National President of NARTO, Yusuf Lawal Othman, told The Guardian that some haulage firms had parked their vehicles over high operating expenses, especially the cost of diesel, stressing that although the government had agreed to review the rate, the directive is still being processed and may take weeks or months.
He asked members of the association to immediately resume operations adding that fuel queues will disappear in a matter of days.
Othman equally urged the public to avoid panic buying, stressing that the association will do everything possible to increase distribution capacity.
While motorists struggle for the product, black marketers have since returned to the nation’s capital, with a litre selling for about N400.
A motorist, Yaro Abdurazaq, while lamenting the situation, said there was need to urgently address the “unbearable challenge.”
On Kubwa expressway and parts of the city, especially Jabi, Wuyi, Wuse, Central Business District, Garki and others, few filling stations were dispensing.
On the airport axis, Shema filling station was without fuel. NIPCO was dispensing amid a long queue. Dan oil was under lock and key, The A.Y Shafa, adjacent to Dunamis Church, was also under lock, as well as Mobil.
Chairman MOMAN and Managing Director, 11 Plc, Tunji Oyebanji, had earlier decried the postponement of full deregulation of the downstream sector, stressing that liberalisation of the sector will enable investors across the value chain to have adequate returns on their investments.
Executive Director of Rainoil Ltd., Emmanuel Omuojine, equally noted the need to remove subsidies on petrol. Asking government to take the right step on subsidy, Omuojine said removing subsidy would add significant value to Nigeria’s foreign exchange reserves on the macroeconomic level.
Former President of Chartered Institute of Bankers of Nigeria (CIBN), Prof. Segun Ajibola, had said there was need for government to make local refineries work to meet local demand for refined products.
“It is embarrassing that Nigeria has three major refineries that have turned moribund, hence, we keep devoting scarce forex towards importation of refined products,” adding: “Let’s divert the forex towards the turnaround maintenance of the refineries and become self-sufficient in meeting local demand for refined products. If Nigeria lacks the local capacity to manage refineries, let’s engage technical partners for that purpose.”
An energy lawyer, Madaki Ameh, described the country’s present situation as disastrous and failure on the part of the current government, caused by having round pegs in square holes.
Ameh believes that the current Minister of State for Petroleum Resources, Timipre Sylva, has no oil and gas knowledge or experience, stressing that key ministries and departments of government must not be manned by people with little or zero knowledge of the industry.
“The challenge of pricing of products will remain with us until the government is prepared to do the right things and implement the right policies in the entire value chain from the upstream, through the midstream to the downstream. The oil and gas industry and the power sectors are poorly managed,” he said.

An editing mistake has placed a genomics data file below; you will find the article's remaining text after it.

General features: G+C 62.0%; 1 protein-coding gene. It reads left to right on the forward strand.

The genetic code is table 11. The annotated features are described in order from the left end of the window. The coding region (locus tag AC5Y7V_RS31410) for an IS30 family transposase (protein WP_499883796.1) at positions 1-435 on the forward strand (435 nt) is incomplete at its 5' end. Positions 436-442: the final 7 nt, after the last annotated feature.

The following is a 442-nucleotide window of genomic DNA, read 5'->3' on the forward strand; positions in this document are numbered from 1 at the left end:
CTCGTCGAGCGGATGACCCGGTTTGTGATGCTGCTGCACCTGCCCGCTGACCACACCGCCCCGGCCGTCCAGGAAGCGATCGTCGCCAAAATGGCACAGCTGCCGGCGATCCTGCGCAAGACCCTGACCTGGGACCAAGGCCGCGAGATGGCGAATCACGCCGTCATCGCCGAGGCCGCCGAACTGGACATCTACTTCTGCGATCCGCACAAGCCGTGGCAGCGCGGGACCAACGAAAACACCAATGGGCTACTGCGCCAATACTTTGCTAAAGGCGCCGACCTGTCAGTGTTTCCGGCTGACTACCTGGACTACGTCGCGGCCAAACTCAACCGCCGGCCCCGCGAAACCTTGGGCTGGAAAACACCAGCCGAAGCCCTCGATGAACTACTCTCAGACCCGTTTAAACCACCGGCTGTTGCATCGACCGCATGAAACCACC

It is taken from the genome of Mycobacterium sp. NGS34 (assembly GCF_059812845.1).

FOLLOWING lingering problem of fuel scarcity and the pathetic situation of the nation’s petroleum sector, Northern youth groups have called for the immediate sack of critical stakeholders, including Sylva, for poor handling of the sector and the pains they have inflicted on Nigerians.
The Amalgamation of Arewa Youths Groups (AAYG), an umbrella body of 225 socio-cultural and socio-religious body in the North, yesterday, expressed dismay over lingering fuel scarcity in the country and called for an overhaul of the oil sector.
The secretary and spokesman of AAYG, Comrade Abubakar Musa Ardo and Victor Duniya respectively, said “Nigerians are currently battling with the excruciating pains of fuel scarcity, the situation has remained like this for the significant part of 2022, with no end in sight.
“Where you manage to see little of the fuel, it sells between N250 and N300 per litre in broad daylight without fear of government regulatory agencies. This is against the national benchmark and highly subsidised rate of N165.”
Ardo said: “As critical stakeholders in the Nigerian project, we can’t continue to fold our hands and allow things degenerate to point of no return. There is no justification for this scarcity amid abundant blessings of crude oil in most parts of Country, that are both tapped and untapped.”
Besides, he remarked, “during the previous scarcity in the early part of this year, both the NNPC and Nigerian Midstream and Downstream Petroleum Regulatory Authority (NMDPRA) accused some major importers of importing high methanolic contaminated PMS, with the promise of bringing the said companies to justice, however till date, nobody has been punished for inflicting pains on Nigerians.
“It is against this backdrop that we call on Mr President to wield the big stick on the trio of Mr Timipre Sylva; NNPC GMD, Mele Kyari and MD NMDPRA, Farouk Ahmed for clear acts of sabotage and an attempt to pitch Nigerians against him.”
The group also called on the National Assembly to probe the subsidy regime and compare notes with previous years to unearth the rigged figure by both NNPC and NMDPRA, and ensure that all those concerned are punished.
“If our demands are not met in the next five working days, we shall organise our members to occupy all NNPC zonal offices and its subsidiaries across our region and the FCT until we see changes. This is not just a mere threat. We will follow up with full action after the expiration of our ultimatum,” the Northern group added.
IN a related development, President of the Nigeria Labour Congress (NLC), Ayuba Wabba, has criticised the privatisation policy of the Federal Government, especially in the power sector, insisting that Nigerians are being forced to pay for darkness.
Wabba made the claims on Monday at the maiden edition of Nigeria Employers Summit 2022 organised by the Nigeria Employers Consultative Association (NECA) in Abuja.
Wabba, who was represented by the Deputy President of NLC, Najeem Usman Yasin, lamented that the development will continue unless the national infrastructural gaps are addressed.
He said: “The recent slump in the national electricity supply, which is a result of constant failure of our electricity grid indicates that Nigeria still has a long way to go in making power supply available to the citizenry.
“The organised private sector has concluded that the state of public electricity supply as of today, has shown that most productive and residential areas in Nigeria no longer enjoy up to six hours of electricity supply.
“This has confirmed that the recent privatisation of Nigeria’s power sector is a complete failure.
“Nigerians still pay heavily for megawatts of darkness.” NLC, however, urged government to consider a reversal of the privatisation of the power sector and return assets to Nigerians.